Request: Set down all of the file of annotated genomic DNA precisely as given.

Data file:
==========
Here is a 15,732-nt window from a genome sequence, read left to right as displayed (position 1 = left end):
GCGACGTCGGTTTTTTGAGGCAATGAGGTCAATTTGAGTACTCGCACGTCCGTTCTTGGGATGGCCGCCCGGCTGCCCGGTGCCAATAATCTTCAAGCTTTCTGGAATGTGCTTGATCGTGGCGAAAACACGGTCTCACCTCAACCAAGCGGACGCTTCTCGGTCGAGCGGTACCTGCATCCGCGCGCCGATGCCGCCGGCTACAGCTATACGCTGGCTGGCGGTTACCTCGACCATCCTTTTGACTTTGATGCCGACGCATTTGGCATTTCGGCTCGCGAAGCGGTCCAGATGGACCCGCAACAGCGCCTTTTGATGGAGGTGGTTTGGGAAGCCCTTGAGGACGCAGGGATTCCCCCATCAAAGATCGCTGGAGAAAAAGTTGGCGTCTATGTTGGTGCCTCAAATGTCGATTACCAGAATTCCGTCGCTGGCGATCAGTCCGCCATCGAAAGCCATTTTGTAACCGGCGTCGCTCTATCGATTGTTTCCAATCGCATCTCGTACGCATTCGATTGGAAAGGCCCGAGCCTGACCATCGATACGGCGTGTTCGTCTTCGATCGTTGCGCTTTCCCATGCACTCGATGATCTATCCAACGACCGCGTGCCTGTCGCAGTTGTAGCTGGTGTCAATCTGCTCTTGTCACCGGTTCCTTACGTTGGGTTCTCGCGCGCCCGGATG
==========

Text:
Here is a 15,732-nt window from a genome sequence, read left to right as displayed (position 1 = left end):
GCGACGTCGGTTTTTTGAGGCAATGAGGTCAATTTGAGTACTCGCACGTCCGTTCTTGGGATGGCCGCCCGGCTGCCCGGTGCCAATAATCTTCAAGCTTTCTGGAATGTGCTTGATCGTGGCGAAAACACGGTCTCACCTCAACCAAGCGGACGCTTCTCGGTCGAGCGGTACCTGCATCCGCGCGCCGATGCCGCCGGCTACAGCTATACGCTGGCTGGCGGTTACCTCGACCATCCTTTTGACTTTGATGCCGACGCATTTGGCATTTCGGCTCGCGAAGCGGTCCAGATGGACCCGCAACAGCGCCTTTTGATGGAGGTGGTTTGGGAAGCCCTTGAGGACGCAGGGATTCCCCCATCAAAGATCGCTGGAGAAAAAGTTGGCGTCTATGTTGGTGCCTCAAATGTCGATTACCAGAATTCCGTCGCTGGCGATCAGTCCGCCATCGAAAGCCATTTTGTAACCGGCGTCGCTCTATCGATTGTTTCCAATCGCATCTCGTACGCATTCGATTGGAAAGGCCCGAGCCTGACCATCGATACGGCGTGTTCGTCTTCGATCGTTGCGCTTTCCCATGCACTCGATGATCTATCCAACGACCGCGTGCCTGTCGCAGTTGTAGCTGGTGTCAATCTGCTCTTGTCACCGGTTCCTTACGTTGGGTTCTCGCGCGCCCGGATG